Targeted Advertising and the AT&T – Time Warner Merger

 A recent Axios Media Trends newsletter contained a confusingly written piece that ultimately obscured an important point. While the headline dealt specifically with programmatic advertising (“Moffett: Programmatic advertising won’t save everyone”), the item delved into targeted advertising CPMs, as if programmatic is the only wayto sell targeted ads. While noting that AT&T claims that the merger will allow it to sell data-driven (i.e. highly targeted) ads against more video inventory, it went on to say

“…historically, the more precisely-targeted an ad is, the cheaper the rate (CPM) is, because you are reaching less people, and ad rates at the CPM (cost per 1000 impressions) basis are calculated based on reach, not effectiveness.”

A couple of things here. First, programmatic advertising is simply using computers and data to buy ad space automatically, frequently in real time. Yes, when it first came out, it was declared the savior of digital advertising. But, let’s be honest, it was marketers and publishers of small, low quality sites doing the declaring. High quality publishers saw it for what it was – a way for advertisers to cheaply buy targeted ad space across multiple sites regardless of the size of those sites. Size didn’t matter because if a likely BMW buyer was on a small blog or the Economist, the data trail identified her and the advertiser was happy to serve her an ad, on both sites. The problem was, while the blogger was now able to get advertising he previously couldn’t, a site like the Economist saw its CPMs fall.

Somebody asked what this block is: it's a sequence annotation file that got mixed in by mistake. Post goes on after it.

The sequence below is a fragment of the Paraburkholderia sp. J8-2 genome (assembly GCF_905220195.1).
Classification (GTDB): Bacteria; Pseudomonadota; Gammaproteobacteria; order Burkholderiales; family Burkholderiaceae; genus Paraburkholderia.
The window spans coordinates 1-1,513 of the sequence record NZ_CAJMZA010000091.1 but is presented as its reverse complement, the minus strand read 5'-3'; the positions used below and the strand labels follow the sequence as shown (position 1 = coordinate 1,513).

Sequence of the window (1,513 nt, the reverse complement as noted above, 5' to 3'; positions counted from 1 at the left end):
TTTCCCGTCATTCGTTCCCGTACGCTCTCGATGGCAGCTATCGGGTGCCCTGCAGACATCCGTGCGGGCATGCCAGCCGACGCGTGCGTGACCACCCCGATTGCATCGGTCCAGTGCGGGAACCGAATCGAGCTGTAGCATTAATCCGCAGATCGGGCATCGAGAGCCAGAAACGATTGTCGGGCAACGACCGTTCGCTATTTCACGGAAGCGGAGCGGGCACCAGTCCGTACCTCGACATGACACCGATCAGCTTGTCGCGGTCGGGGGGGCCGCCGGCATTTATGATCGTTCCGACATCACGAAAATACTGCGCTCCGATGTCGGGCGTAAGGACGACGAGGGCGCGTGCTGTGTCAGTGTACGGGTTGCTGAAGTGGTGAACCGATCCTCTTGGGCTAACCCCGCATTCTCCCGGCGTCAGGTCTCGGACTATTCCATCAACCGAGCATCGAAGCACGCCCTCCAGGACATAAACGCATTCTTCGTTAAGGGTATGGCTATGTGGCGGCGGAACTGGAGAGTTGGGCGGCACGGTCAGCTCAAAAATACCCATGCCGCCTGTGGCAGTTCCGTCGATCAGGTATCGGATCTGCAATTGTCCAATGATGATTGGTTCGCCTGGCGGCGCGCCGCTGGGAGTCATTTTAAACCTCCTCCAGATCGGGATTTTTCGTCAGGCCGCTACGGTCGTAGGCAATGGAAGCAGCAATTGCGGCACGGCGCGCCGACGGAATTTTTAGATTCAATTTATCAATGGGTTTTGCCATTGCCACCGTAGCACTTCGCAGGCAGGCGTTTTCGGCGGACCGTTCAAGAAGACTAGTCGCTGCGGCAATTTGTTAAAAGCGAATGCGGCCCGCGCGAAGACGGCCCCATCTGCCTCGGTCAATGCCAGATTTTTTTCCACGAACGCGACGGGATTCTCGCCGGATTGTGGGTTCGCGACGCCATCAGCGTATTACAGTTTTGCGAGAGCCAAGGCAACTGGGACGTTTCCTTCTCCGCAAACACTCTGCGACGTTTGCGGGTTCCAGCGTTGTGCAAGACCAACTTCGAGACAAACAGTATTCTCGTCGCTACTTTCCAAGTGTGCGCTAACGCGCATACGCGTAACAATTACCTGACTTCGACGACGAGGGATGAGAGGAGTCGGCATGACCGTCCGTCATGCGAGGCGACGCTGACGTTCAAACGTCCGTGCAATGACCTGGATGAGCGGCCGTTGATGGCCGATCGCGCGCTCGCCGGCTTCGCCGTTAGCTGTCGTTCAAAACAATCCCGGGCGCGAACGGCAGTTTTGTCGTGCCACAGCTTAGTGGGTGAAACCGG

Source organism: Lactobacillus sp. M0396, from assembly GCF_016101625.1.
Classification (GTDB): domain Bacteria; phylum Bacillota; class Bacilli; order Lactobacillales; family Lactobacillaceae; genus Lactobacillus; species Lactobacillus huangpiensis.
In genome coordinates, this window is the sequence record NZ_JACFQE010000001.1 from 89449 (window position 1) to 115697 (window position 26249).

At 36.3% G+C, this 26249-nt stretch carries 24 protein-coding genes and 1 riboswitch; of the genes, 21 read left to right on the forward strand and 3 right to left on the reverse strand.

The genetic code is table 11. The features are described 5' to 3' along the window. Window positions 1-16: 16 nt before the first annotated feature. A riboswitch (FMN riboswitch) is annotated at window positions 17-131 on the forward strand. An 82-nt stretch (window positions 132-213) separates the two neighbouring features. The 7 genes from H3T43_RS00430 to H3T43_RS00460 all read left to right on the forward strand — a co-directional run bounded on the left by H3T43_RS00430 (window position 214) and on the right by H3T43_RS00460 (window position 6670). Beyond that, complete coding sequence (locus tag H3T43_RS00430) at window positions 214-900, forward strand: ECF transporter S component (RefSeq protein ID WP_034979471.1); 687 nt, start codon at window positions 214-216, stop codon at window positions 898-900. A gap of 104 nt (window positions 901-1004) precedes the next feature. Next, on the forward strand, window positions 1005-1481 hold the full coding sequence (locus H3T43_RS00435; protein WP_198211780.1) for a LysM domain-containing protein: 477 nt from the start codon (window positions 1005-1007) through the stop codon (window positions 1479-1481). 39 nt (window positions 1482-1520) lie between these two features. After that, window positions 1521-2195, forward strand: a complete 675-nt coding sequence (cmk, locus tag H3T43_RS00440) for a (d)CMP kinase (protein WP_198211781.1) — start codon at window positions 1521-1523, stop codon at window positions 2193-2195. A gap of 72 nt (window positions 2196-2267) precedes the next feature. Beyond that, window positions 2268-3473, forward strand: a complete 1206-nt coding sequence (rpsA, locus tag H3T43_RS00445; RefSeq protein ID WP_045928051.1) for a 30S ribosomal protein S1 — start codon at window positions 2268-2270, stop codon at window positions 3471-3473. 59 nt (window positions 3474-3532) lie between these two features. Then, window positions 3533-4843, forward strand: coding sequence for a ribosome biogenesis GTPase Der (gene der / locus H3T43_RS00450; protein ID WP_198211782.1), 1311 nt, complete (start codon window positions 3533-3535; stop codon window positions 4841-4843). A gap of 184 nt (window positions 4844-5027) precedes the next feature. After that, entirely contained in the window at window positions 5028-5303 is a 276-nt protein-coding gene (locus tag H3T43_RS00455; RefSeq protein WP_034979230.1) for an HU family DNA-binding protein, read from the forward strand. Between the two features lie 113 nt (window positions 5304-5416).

But the CPMs didn’t fall because the ads were targeted, they fell because the ads were becoming a commodity. If the web is just one big content machine for marketers to place ads, even targeted ad inventory is infinite, and price drops. As bad as this was for publishers, it turned out to be too good to be true for marketers. As AdWeek noted:

“The programmatic open exchanges were discovered to be rife with all sorts of bad ad inventory issues. Threats include ad fraud, such as bots and domain spoofing, as well as brand safety issues (think your brand’s commercial next to a jihadi training video on some obscure website pretending to be The New York Times).”